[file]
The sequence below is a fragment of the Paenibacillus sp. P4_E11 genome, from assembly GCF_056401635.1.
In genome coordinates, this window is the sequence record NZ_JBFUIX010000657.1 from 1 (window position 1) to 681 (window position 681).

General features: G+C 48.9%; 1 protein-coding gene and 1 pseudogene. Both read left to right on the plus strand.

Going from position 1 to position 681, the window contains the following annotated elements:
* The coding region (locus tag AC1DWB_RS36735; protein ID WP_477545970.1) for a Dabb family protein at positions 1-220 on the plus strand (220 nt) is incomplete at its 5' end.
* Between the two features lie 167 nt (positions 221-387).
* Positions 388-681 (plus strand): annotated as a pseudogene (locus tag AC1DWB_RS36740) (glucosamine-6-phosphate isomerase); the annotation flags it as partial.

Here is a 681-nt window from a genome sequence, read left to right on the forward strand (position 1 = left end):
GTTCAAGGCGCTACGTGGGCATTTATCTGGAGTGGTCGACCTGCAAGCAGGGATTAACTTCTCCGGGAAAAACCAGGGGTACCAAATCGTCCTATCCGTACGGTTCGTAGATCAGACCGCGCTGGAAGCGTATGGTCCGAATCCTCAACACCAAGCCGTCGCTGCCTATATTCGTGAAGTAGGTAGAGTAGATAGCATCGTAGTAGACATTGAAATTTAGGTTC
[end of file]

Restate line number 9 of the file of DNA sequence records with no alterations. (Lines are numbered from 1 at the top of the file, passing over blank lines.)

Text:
GTTCAAGGCGCTACGTGGGCATTTATCTGGAGTGGTCGACCTGCAAGCAGGGATTAACTTCTCCGGGAAAAACCAGGGGTACCAAATCGTCCTATCCGTACGGTTCGTAGATCAGACCGCGCTGGAAGCGTATGGTCCGAATCCTCAACACCAAGCCGTCGCTGCCTATATTCGTGAAGTAGGTAGAGTAGATAGCATCGTAGTAGACATTGAAATTTAGGTTC